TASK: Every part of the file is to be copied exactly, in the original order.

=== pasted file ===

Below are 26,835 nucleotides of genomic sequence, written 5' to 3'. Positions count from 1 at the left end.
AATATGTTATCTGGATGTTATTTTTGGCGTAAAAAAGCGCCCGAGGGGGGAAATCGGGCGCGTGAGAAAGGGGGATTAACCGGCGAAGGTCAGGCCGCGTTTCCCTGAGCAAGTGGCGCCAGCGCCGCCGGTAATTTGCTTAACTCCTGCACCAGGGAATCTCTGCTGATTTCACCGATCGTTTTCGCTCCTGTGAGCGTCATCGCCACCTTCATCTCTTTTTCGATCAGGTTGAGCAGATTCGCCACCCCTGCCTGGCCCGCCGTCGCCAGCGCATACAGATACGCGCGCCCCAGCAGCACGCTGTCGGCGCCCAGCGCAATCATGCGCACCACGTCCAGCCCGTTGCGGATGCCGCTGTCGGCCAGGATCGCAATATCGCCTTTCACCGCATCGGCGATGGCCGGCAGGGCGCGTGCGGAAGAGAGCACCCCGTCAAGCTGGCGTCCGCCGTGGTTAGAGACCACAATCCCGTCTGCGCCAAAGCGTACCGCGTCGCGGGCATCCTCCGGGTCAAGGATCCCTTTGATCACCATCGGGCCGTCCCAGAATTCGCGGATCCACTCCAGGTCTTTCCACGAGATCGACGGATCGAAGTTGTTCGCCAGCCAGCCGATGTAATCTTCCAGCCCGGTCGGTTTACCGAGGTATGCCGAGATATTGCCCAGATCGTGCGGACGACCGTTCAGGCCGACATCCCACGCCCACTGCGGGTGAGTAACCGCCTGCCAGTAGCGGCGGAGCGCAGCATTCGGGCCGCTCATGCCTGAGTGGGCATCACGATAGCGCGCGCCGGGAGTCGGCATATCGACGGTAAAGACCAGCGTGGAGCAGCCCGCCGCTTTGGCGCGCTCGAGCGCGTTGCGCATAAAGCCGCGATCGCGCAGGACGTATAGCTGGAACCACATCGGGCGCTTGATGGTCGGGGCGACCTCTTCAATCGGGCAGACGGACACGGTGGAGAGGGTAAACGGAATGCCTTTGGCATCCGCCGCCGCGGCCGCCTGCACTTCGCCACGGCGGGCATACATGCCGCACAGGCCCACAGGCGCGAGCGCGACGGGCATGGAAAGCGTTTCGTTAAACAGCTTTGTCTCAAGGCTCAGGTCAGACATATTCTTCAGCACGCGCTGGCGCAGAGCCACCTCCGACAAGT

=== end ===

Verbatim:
Below are 26,835 nucleotides of genomic sequence, written 5' to 3'. Positions count from 1 at the left end.
AATATGTTATCTGGATGTTATTTTTGGCGTAAAAAAGCGCCCGAGGGGGGAAATCGGGCGCGTGAGAAAGGGGGATTAACCGGCGAAGGTCAGGCCGCGTTTCCCTGAGCAAGTGGCGCCAGCGCCGCCGGTAATTTGCTTAACTCCTGCACCAGGGAATCTCTGCTGATTTCACCGATCGTTTTCGCTCCTGTGAGCGTCATCGCCACCTTCATCTCTTTTTCGATCAGGTTGAGCAGATTCGCCACCCCTGCCTGGCCCGCCGTCGCCAGCGCATACAGATACGCGCGCCCCAGCAGCACGCTGTCGGCGCCCAGCGCAATCATGCGCACCACGTCCAGCCCGTTGCGGATGCCGCTGTCGGCCAGGATCGCAATATCGCCTTTCACCGCATCGGCGATGGCCGGCAGGGCGCGTGCGGAAGAGAGCACCCCGTCAAGCTGGCGTCCGCCGTGGTTAGAGACCACAATCCCGTCTGCGCCAAAGCGTACCGCGTCGCGGGCATCCTCCGGGTCAAGGATCCCTTTGATCACCATCGGGCCGTCCCAGAATTCGCGGATCCACTCCAGGTCTTTCCACGAGATCGACGGATCGAAGTTGTTCGCCAGCCAGCCGATGTAATCTTCCAGCCCGGTCGGTTTACCGAGGTATGCCGAGATATTGCCCAGATCGTGCGGACGACCGTTCAGGCCGACATCCCACGCCCACTGCGGGTGAGTAACCGCCTGCCAGTAGCGGCGGAGCGCAGCATTCGGGCCGCTCATGCCTGAGTGGGCATCACGATAGCGCGCGCCGGGAGTCGGCATATCGACGGTAAAGACCAGCGTGGAGCAGCCCGCCGCTTTGGCGCGCTCGAGCGCGTTGCGCATAAAGCCGCGATCGCGCAGGACGTATAGCTGGAACCACATCGGGCGCTTGATGGTCGGGGCGACCTCTTCAATCGGGCAGACGGACACGGTGGAGAGGGTAAACGGAATGCCTTTGGCATCCGCCGCCGCGGCCGCCTGCACTTCGCCACGGCGGGCATACATGCCGCACAGGCCCACAGGCGCGAGCGCGACGGGCATGGAAAGCGTTTCGTTAAACAGCTTTGTCTCAAGGCTCAGGTCAGACATATTCTTCAGCACGCGCTGGCGCAGAGCCACCTCCGACAAGT